ANTHEM, Book 3 of the Sixties Trilogy, publishes on October 1. Each of the book’s 47 chapters begins with a song from the Sixties to set the tone, mood, and scene. Every day between now and October 1, come have a listen and read a snippet from each chapter. On October 1, these posts will be archived with a link at ANTHEM’s webpage for #teachingAnthem1969
This is Chapter 29 (day 19):
WASN’T BORN TO FOLLOW
Written by Gerry Goffin and Carole King
Performed by the Byrds
Recorded at Columbia Studios, Hollywood, California 1967
Drummer: Michael Clarke (concert); Jim Gordon (studio)
When Norman opened his eyes, Molly was there beside him. There was worry in her voice. “Want some water?”
Norman half sat up and sipped some cool water from a tin cup. He was in a real bed in a tiny adobe room with a fireplace that warmed the walls and everything within them. It was the coziest he’d felt since leaving Charleston.
“Where are we?” He vaguely remembered pulling into the yard and children crowding the bus, happy waiting arms taking Moonglow from Carol, and other, capable arms, guiding him to a place to sleep.
“You’re at New Buffalo,” said a voice on the other side of the bed. Norman turned to look at a woman with smoky brown eyes and corkscrew black curls spilling around a head scarf, like a halo around her head. “My name is Sadie.” Norman blinked and swallowed.
“Wasn’t Born to Follow” is an important transition song in ANTHEM, as Molly and Norman come into their first commune experience in New Mexico. Plus, it’s just a song I adore by The Byrds, a group that got its start at The Troubadour in Hollywood; remember that when we find our heroes there in a future chapter.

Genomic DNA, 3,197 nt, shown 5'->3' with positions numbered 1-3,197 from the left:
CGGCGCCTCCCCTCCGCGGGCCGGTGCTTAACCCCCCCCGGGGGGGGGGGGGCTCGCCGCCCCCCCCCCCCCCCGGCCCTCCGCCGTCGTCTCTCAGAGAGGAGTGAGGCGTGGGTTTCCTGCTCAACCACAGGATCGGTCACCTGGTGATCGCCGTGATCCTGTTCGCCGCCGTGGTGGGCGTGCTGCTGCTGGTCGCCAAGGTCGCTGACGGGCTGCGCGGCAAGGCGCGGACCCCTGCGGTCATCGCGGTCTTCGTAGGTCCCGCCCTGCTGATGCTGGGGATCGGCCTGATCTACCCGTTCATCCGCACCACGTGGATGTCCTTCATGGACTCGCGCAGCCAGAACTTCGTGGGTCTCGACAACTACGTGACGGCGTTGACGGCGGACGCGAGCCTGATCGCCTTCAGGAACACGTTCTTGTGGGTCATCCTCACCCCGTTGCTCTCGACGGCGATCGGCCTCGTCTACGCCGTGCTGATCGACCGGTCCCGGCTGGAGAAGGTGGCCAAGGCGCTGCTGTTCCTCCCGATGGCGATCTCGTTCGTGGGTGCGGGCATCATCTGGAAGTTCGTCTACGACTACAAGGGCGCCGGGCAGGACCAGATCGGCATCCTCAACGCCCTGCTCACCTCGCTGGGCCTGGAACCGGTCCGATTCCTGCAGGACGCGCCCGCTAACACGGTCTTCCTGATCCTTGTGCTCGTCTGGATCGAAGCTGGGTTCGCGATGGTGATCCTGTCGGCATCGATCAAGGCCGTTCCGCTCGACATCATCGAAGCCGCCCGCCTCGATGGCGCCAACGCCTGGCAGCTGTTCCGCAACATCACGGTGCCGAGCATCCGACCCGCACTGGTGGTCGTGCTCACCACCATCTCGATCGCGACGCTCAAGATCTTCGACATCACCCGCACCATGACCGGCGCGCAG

The song was also a part of the movie “Easy Rider,” which you can see scenes from in the song clip above. The actual part of the film where the song plays is here, if you want to see that. And putting the song title into the YouTube search box will give you a plethora of other choices.
I rewatched Easy Rider in 1989, at its 20th anniversary, and wrote an essay about “our generation” back then, and I have rewatched it several times since, and… wondered… about my generation. Which, of course, is one reason I’m writing about it now.
I became fascinated with the lore behind filming the movie, which you can read here (one version) in “A Reefer Runs Through It.” One line of many telling lines: “As it turned out, any problems the production may have had over finance were as nothing compared with the trauma of the Easy Rider shoot…”
I had a thing about this movie from the moment it appeared on the scene. I asked my father for an advance on my allowance to go see it. And I defied him to see it. He forbade me to go, with, “I will not give Peter Fonda three dollars of my hard-earned money.”
So I saw it with my boyfriend anyway (who is now, somehow, miraculously, my husband), in 1969. (Somehow, miraculously, a movie ticket was once $3.)
When I started researching New Buffalo for this section of ANTHEM, I discovered that the “Wasn’t Born to Follow” section of the movie sets up Captain America and Billy’s time at just such a commune in New Mexico. So I paid careful attention to it as I rewatched the movie for research.
It turns out, Dennis Hopper wanted to film this section of the movie at New Buffalo, but the residents voted against his request, so he had to film the scenes on sets they built nearby. But the landscape is the same, and the movie holds the same weird fascination for me now that it did when I was a teenager in Charleston, South Carolina, like Molly, and discovering the world.
Now Both Captain America and Billy are gone, figuratively in the movie, and literally, in life. I miss them. I miss those days. But they weren’t easy for the kids trying to create a new life in the high country, in the communes of the desert Southwest, as you’ll see in these chapters of the book, as Molly and Norman make a stop so Norman can recover, and so they can make (or argue over) plans for the next push.